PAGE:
I did not sleep well last night. The windows have to be left open here, since they don’t put on the air conditioning in the summer – too much power consumption – and first it was thunder and lightning, then the barking of the dogs (this university has an interesting dog situation, whereby its owner does not like to see stray dogs so he takes them in and there are many dogs on the campus), and then I finally slept until about 5 AM when the call to prayer for Muslims echoed eerily over the hills. Even in my exhausted state I had to think, “what if I had to hear that every morning?” And after that Manveer, my roomate, snored too much for me to return to sleep. I guess it’s just him bringing the karma back on me for all my snoring violations in the past.
The opening plenary was pretty good, with Ajda, the CCP, giving us an overview of the history of the road to IC 2007 in Turkey. We were introduced to the team leaders, including a very perky Canadian who will be the HR/Agenda Team Leader and therefore will be speaking to us in a perky Canadian way for 60% of our plenaries. After plenary we broke into teams – Marketing took the two Communications teamsters under its wing and Svetlana, our awesome Team Leader, went over our tasks and duties leading up to IC and during IC, which begins August 21 (and is completely logically labelled “Day 0” of the conference by AIESEC International). There are many difficult tasks ahead, especially for me who chose to be the ER Database manager, which means I’m accountable for getting the externals all checked into their hotels, making sure the payment happens, and making sure they get checked out too. This is made no simpler by AI’s contract with them, which states that they can sign up for the conference up to the day it begins. We’ll see how good of a crisis manager I am.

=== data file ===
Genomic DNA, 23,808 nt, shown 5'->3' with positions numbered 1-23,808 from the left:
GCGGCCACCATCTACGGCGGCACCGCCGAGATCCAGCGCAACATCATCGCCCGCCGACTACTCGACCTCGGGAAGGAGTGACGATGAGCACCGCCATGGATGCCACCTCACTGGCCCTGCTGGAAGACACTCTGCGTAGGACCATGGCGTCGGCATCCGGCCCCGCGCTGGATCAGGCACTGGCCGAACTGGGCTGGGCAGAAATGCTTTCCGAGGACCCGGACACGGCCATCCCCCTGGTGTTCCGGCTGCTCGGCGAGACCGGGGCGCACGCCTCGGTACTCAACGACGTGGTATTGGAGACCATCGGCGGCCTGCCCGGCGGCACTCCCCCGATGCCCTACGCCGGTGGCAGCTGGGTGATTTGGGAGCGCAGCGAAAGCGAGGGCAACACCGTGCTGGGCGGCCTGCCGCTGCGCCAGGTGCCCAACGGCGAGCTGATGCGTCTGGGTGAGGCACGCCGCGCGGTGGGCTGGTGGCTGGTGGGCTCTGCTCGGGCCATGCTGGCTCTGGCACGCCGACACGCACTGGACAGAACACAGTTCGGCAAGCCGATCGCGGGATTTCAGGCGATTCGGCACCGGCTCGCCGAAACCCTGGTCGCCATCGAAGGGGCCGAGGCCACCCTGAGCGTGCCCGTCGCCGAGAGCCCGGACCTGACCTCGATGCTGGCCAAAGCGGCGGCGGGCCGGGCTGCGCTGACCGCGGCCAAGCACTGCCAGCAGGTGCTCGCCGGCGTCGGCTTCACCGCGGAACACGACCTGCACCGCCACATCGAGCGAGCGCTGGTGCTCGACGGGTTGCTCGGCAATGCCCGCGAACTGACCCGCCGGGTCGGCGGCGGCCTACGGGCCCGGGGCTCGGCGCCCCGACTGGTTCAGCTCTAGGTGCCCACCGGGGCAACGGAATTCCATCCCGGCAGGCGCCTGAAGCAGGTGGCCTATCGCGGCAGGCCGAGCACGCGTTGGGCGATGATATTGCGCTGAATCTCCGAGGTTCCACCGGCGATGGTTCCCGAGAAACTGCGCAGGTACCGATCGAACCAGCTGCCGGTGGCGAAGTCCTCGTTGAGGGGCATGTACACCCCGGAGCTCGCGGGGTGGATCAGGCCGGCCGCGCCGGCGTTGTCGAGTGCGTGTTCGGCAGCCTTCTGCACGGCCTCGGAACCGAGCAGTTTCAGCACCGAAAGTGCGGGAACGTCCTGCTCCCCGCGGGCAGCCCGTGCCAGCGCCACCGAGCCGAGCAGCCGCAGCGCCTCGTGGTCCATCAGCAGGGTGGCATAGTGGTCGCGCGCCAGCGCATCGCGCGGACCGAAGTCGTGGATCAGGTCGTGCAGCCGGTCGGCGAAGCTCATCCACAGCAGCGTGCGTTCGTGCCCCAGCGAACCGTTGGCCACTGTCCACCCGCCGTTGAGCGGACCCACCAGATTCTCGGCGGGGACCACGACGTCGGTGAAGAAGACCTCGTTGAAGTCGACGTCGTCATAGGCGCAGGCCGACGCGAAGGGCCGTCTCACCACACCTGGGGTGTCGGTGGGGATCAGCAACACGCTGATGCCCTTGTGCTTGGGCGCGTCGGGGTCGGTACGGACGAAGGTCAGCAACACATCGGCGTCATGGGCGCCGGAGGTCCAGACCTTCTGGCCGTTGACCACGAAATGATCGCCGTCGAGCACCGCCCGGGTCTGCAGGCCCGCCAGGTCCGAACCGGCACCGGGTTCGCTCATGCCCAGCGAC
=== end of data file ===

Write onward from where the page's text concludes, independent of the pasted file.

Most of the day was spent training for these duties and finishing our team presentation. For lunch the main campus eatery was full so some of us went upstairs to the “fast food” line and I had my first in-Turkey doner kebap. It was good, but I doubt it was strictly authentic. At dinner I got into one of those great conversations that only happens at international conferences with two Turks, a person from the PRC, someone from Taiwan, and someone from South Korea. We ranged from the Turkish elections to Turkey and the EU to PRC vs. Taiwan to the educational systems to the place of religion in our countries. It lasted at least an hour and a half. I came back up to the room at nine and fell asleep accidentally, and now while everyone else is in the chill-out area I am having jetlag whipping at my heels. There was probably more I wished to write about but it’s lost in the haze of half-sleep. Tomorrow will be a fuller day. We go into Istanbul on Saturday just for hanging out and doing whatever, and on Sunday we tour the venues at which IC will take place. So we’re working for the weekend, if you will.